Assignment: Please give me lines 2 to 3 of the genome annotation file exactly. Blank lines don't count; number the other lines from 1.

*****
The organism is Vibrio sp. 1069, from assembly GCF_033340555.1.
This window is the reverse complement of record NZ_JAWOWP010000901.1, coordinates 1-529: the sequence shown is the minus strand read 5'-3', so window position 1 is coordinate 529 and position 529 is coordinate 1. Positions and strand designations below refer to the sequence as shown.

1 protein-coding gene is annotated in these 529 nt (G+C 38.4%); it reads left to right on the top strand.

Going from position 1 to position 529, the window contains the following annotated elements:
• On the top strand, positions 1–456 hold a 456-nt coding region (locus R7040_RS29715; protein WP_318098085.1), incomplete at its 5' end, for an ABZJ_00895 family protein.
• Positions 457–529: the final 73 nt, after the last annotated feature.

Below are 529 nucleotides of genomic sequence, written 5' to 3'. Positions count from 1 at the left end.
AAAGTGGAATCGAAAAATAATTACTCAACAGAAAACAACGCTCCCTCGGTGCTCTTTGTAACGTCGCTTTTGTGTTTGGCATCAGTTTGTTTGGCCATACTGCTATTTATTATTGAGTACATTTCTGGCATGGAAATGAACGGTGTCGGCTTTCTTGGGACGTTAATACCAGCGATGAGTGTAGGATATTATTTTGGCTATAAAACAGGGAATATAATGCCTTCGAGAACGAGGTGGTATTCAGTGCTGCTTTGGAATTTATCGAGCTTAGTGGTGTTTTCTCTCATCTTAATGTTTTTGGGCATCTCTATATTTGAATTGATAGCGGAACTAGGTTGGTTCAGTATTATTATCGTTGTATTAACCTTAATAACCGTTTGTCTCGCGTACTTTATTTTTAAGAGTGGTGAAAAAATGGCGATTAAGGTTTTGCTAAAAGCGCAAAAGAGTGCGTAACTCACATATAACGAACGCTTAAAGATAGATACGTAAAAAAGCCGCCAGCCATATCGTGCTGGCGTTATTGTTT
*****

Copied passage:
This window is the reverse complement of record NZ_JAWOWP010000901.1, coordinates 1-529: the sequence shown is the minus strand read 5'-3', so window position 1 is coordinate 529 and position 529 is coordinate 1. Positions and strand designations below refer to the sequence as shown.

1 protein-coding gene is annotated in these 529 nt (G+C 38.4%); it reads left to right on the top strand.